Nov. 1, 2005
– Head coach Chan Gailey
What distinguishes Chris Barclay from other running backs?
“It’s probably a combination of things. I think that he has excellent vision and outstanding balance. It’s extremely hard to knock him off his feet because he tends to twist, turn, and spin as he’s running. He also has the speed to go 71 yards on one run like he did against Duke last week.”
Can you comment on the fact that Wake comes into a game making you think one thing, but then they might do something else?
“Their package is tied together very well with their orbit motion, the spread-out pass, and running the draw. It all ties together very well.”
Do you think that defensive backs can get lulled to sleep against a team like Wake because they run the ball so much?
“I think you put it very well in the fact that you can get lulled to sleep. You can think they’re going to run, run, run, and then all of a sudden, they throw in a post pattern or a move-go. You have to keep your head in the game at all times and know your responsibilities. We’re not going to sit there and give them the same coverage every time so you have know where your responsibilities and not get fooled.”
Do you think it benefits your team because you personally have experience with the option and misdirection offense?
“We do a little bit of that but not too much. I think that our defensive staff, in particular Coach Tenuta, have seen a great deal of that type of offense and have done a good job against it in the past. The key is not to allow the big play. I know I sound like a broken record but that’s how they can hurt you. You get lulled to sleep and all of a sudden, they throw a deep pass, or you give Barclay a small crease and he turns that into a 40-yard run. That’s what you have to try to prevent in order to keep these guys under control.”
Are they as persistent in running the ball during the entire game?
“They will keep coming after you throughout the whole game, and that’s because of how they’re built. They have big, strong guys on their offensive line and they’re going to keep pounding it at you. They realize that that’s what they do well and they’re going to continue to do it. You seldom are able to get them out of their game plan.”
Are they a patient team?
“That’s a good way to describe them. They’re very patient, and that allows them to get back into games. They were down against FSU and kept doing what they do, and they got back into the game. The key to their play this year is the fact that they’ve been getting a lot more turnovers on defense and their offense has been even more productive when they have a short field to work with.”
Do you think they have better athletes than they did when you played them two years ago?
“I have a hard time saying they’re better because a couple of those guys that we played against a couple of years ago are now in the NFL, but I can say that they’re a lot more productive now.”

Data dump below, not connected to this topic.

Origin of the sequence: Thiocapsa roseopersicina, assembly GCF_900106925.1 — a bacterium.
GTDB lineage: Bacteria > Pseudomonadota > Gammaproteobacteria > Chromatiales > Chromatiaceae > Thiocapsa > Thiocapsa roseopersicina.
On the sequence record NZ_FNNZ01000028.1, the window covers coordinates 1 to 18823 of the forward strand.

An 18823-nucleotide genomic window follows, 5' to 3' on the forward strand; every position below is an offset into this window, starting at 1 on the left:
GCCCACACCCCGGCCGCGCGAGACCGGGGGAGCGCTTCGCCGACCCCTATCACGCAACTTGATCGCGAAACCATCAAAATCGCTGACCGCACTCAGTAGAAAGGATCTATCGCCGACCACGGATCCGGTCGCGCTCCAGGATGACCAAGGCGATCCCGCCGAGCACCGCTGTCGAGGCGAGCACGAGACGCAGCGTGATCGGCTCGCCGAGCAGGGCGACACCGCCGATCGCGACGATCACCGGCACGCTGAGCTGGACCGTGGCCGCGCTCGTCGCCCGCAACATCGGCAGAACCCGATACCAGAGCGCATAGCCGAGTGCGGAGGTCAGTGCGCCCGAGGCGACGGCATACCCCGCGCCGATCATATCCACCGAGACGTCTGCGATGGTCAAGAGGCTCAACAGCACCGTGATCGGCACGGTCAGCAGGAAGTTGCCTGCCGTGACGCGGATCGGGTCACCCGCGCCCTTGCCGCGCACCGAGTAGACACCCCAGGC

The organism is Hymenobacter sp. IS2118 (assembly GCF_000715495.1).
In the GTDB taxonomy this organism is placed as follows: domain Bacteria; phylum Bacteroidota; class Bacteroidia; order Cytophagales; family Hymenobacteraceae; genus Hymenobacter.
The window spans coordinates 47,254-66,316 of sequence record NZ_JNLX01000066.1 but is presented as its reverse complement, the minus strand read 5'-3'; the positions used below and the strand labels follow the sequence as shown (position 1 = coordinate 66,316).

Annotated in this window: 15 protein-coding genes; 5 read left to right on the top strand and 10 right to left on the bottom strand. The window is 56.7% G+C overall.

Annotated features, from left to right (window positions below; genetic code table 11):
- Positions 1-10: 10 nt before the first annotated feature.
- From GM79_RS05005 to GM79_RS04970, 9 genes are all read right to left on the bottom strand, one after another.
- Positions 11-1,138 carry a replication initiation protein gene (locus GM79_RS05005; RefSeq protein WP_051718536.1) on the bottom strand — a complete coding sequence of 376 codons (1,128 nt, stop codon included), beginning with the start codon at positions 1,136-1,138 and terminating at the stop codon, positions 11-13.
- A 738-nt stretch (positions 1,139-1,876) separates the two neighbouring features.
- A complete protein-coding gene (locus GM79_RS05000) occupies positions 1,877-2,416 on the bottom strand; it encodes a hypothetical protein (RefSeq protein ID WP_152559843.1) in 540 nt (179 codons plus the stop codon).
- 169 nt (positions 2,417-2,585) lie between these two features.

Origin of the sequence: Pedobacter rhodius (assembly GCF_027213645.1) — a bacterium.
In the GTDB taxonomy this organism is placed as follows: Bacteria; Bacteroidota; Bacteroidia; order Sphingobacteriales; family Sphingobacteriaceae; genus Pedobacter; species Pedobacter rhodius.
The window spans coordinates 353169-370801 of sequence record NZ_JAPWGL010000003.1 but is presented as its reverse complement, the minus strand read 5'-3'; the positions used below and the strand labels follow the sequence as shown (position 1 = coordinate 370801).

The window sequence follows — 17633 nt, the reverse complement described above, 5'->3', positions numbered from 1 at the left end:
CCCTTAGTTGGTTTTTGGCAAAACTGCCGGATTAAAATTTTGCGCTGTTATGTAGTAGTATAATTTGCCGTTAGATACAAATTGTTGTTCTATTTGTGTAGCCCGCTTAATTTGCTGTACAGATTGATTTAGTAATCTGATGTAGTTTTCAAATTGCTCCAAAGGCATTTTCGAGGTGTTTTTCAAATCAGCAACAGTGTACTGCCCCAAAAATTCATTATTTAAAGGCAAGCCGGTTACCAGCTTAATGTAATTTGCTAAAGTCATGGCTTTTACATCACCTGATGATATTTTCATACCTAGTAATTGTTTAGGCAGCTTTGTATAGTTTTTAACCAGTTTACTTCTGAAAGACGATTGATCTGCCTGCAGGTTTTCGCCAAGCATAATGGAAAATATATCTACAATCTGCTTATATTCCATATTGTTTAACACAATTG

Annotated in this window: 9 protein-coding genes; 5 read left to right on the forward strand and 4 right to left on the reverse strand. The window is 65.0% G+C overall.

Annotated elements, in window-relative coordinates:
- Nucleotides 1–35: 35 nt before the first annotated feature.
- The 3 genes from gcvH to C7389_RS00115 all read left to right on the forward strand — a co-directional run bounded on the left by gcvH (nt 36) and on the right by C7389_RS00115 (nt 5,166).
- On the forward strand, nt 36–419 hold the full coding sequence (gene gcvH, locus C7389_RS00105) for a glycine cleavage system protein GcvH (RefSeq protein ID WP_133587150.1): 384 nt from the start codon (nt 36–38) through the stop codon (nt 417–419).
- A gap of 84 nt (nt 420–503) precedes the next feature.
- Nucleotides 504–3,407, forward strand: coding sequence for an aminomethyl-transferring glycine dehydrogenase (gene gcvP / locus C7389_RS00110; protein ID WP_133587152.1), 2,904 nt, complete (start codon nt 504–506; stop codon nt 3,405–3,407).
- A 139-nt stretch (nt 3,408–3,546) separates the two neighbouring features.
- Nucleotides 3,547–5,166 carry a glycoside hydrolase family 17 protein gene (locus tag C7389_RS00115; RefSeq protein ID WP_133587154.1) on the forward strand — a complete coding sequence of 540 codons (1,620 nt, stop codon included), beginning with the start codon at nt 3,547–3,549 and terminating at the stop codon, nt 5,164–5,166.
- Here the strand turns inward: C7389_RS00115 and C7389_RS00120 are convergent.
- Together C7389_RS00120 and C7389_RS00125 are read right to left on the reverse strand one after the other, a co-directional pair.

With Miami, Virginia, and Georgia still ahead, does this game take on more importance because a win means that you’re bowl-eligible?
“Is this a big game? Of course it’s a big game. I don’t know if that sixth win is in the forefront of the players’ mind because I think we try to win each game as it comes up.”
Can you talk about Eric (Henderson) mentioning that he was only 70% this past Saturday?
“It would be fun to get him close to 100%. It was good to get him back on the field, and it really helped us. It’s easy to say now, but even if he hadn’t gotten two sacks and two fumbles, it would still have been a good thing to have him back out there. It’s nice to have a seasoned veteran and a leader on the field.”
Is he the one defensive guy that everybody listens to when he talks?
“He’s not the one guy, but he’s certainly one of the guys that our players listen to.”
He talked to us a lot about his faith and how much he’s grown in the past couple of years. Have you noticed a change in his maturity?
“I have. I’ve seen it as a person and I’ve also noticed a transformation in him as a student. He’s made the Dean’s List in the past couple of semesters and that’s because he’s learned time management and study skills. He realized the importance of it and I’ve seen him make great strides. In his case, he had a few more motivating factors that allowed him to see things a little quicker, because of what he had been through in his life.”
Is there someone he leans on?
“It would probably be Derrick Moore (team chaplain).”
Eric said that even though you held Clemson without a touchdown and got the win, he said the whole team was disappointed to break the streak of holding an opposing rusher to under 100 yards. Does that make you feel good as a coach to hear that?
“Sometimes, you think players don’t know or pay attention to those things, but they do take pride in it. I think it’s always good when you have other goals out there.”
Have you given Kenny Scott a little more responsibility?
“It’s been recent that we’ve moved him around but that doesn’t mean we’re going to do it every week. We felt like it was important against Clemson to do that. Kenny Scott is a guy that loves a challenge, and he likes to have a lot of responsibility on his shoulders. That brings out the best in him.”
Coach Tenuta has pictures of seven guys in his office that have played under him and are now in the NFL. What does he do different from other coaches that allows him to develop such great defensive backs?
“I think that after you’ve played more Jon Tenuta for four years, you understand the game as a football player. You don’t just know technique, position, or how to tackle, you understand the game, your responsibilities, and how you fit into the whole picture. He spends a great deal of time in trying to get players to understand how they fit on the football field as a defensive team. That’s one of the reasons why I believe we’re successful, because he has that ability.”
Has this team met your expectations so far this year?
“No team has ever met my expectations, and that’s because you expect your team to win every game.”
When the ACC expanded, some people said that Duke and Wake Forest would have a hard time answering the challenge. Do you think Wake has been able to do that?